Headteachers should remind their pupils not to be “distracted” by claims of exam paper leaks on social media, the chief regulator of Ofqual has said.
In her letter to heads ahead of the summer exam series, Sally Collier warned that “sharing exam papers or questions, real or fake, could result in disqualification” and told leaders to prepare pupils for the possibility that claims about their exams could circulate online.
Leaks of real and fake extracts from exam papers online have become an increasing problem in recent years as use of social media has increased.
Police also investigated potential malpractice in relation to an AQA religious studies exam paper last year after parents raised concerns that elements from the paper had been circulating on social network Snapchat.
In her letter, Collier said: “We know that students often take to social media after their exams to voice their views about exam papers, but there have been instances, before exams take place, of individuals claiming to have copies of live questions or papers, and in some cases offering them for sale.
“I urge you to remind your students not to be distracted by such claims, or to share them. Sharing exam papers or questions, real or fake, could result in disqualification.”
She added: “If you or a student has any reason to believe the security of an exam paper has been compromised please inform the relevant exam board immediately.”
Collier also revealed that exam boards “will be changing some of their established practices and introducing some new measures to enhance the security of their exam papers, and to detect the source of breaches of security should these occur”.
“Some of these will be apparent to schools and colleges and will be explained by the exam board,” Collier said. “Others will, intentionally, not be visible and so should not have any impact on how you receive, store and administer exam papers.”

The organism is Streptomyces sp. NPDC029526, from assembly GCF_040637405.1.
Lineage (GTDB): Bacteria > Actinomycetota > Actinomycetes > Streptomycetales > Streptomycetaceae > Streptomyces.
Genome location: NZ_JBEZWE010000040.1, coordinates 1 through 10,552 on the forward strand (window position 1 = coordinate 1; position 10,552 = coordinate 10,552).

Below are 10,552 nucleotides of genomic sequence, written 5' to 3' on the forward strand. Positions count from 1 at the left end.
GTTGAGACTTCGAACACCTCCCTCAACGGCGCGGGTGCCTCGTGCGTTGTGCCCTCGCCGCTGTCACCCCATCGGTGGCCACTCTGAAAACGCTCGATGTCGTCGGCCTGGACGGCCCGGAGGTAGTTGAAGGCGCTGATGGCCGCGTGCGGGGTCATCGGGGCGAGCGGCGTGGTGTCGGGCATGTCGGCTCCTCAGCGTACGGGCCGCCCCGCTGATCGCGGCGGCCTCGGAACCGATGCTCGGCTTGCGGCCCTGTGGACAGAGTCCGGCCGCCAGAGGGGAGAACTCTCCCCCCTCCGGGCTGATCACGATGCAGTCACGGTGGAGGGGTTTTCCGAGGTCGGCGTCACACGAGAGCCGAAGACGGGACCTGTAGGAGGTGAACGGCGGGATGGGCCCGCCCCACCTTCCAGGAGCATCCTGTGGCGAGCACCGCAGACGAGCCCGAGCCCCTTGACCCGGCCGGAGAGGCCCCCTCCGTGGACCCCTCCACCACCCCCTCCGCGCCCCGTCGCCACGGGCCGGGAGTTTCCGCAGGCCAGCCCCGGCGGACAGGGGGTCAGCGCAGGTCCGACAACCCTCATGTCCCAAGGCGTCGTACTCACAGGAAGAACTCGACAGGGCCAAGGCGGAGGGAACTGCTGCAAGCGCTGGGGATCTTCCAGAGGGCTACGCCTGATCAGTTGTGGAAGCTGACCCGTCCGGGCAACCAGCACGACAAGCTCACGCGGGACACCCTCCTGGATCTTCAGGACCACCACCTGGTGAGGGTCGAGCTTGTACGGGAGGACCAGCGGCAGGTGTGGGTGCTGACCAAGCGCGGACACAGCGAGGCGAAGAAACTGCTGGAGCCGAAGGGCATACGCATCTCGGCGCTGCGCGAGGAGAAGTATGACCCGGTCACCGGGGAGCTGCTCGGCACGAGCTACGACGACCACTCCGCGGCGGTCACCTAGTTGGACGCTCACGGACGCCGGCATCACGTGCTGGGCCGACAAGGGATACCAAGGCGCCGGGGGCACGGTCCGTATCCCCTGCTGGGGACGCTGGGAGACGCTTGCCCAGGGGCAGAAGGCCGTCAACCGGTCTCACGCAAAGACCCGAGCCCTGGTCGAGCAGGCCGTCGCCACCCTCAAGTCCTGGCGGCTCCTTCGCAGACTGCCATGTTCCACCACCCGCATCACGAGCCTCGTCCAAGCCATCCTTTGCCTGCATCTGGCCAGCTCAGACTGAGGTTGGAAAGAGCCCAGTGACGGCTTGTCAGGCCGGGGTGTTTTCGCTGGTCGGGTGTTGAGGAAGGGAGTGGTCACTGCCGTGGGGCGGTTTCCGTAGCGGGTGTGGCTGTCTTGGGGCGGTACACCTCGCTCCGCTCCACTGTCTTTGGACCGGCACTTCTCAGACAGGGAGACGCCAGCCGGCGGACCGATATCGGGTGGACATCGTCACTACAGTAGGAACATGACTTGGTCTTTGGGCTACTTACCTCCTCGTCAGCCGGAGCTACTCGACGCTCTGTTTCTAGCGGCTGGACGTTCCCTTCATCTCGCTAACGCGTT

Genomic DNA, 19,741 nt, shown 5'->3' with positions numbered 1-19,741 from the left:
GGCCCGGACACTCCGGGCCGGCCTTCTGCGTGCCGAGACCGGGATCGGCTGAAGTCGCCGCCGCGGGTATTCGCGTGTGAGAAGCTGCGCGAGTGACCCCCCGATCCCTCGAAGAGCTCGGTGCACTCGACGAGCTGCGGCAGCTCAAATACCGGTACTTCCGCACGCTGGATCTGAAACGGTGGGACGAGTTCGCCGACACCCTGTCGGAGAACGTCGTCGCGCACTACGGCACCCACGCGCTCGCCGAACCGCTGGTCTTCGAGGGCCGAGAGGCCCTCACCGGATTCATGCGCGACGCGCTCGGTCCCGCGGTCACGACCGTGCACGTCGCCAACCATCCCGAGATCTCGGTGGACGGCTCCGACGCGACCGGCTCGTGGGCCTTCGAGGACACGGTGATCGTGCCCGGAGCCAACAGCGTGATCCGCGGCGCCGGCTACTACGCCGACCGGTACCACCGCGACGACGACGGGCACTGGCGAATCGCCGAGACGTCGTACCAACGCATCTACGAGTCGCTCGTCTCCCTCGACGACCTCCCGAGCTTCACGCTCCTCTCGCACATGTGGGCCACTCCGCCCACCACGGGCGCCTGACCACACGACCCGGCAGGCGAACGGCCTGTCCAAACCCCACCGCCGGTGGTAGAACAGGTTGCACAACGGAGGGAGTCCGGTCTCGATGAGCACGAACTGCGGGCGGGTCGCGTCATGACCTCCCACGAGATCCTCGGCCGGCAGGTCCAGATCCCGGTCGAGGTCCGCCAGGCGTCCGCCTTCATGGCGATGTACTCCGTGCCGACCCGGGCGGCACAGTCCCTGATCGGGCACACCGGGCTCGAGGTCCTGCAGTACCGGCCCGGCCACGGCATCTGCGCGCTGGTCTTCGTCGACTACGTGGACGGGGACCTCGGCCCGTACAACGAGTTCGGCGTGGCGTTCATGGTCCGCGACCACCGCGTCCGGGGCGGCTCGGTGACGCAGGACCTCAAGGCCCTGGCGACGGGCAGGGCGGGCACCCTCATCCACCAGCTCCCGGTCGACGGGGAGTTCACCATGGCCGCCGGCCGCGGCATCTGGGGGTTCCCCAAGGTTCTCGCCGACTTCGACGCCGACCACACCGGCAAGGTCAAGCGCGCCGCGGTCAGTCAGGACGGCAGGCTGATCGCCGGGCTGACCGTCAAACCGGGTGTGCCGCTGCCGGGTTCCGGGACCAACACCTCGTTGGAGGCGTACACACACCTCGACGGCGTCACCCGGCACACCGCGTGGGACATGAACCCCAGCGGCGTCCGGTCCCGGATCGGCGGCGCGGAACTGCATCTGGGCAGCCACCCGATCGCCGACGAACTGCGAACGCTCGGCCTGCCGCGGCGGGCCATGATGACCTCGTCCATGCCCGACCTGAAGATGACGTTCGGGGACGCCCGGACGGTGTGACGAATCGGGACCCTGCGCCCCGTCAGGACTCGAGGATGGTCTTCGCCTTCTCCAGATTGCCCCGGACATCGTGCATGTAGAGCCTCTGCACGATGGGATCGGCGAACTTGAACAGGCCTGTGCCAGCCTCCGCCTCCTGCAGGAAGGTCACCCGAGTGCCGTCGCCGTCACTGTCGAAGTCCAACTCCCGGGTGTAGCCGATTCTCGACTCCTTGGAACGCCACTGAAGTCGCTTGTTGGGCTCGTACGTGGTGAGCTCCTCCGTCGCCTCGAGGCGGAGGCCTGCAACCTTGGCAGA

The revelation follows the culmination last year of a review by the exam boards of malpractice, which recommended greater monitoring of leaks of exam papers on the dark web, along with a blanket ban on all watches in exam rooms.
Ofqual revealed last December that the number of malpractice penalties issued to pupils after they were caught with a communication device in their exam room rose by 7 per cent in 2019.
In her letter, Collier reminded heads that “mobile phones and smart watches must be switched off and stored away from students during exams”.
“Students need to know, in advance, that they must not take these items into the exam hall. We know that exams officers put a lot of work into getting this message across, but still some students do not understand the possible consequences of breaching this rule.”
As revealed by Schools Week last week, the chief regulator also confirmed that Ofqual is currently working with exam boards and the Department for Education to establish whether any additional contingency measures should be put in place this year in response to the outbreak of Coronavirus.
“In the meantime, your students should continue to prepare for the summer exams as usual,” she said.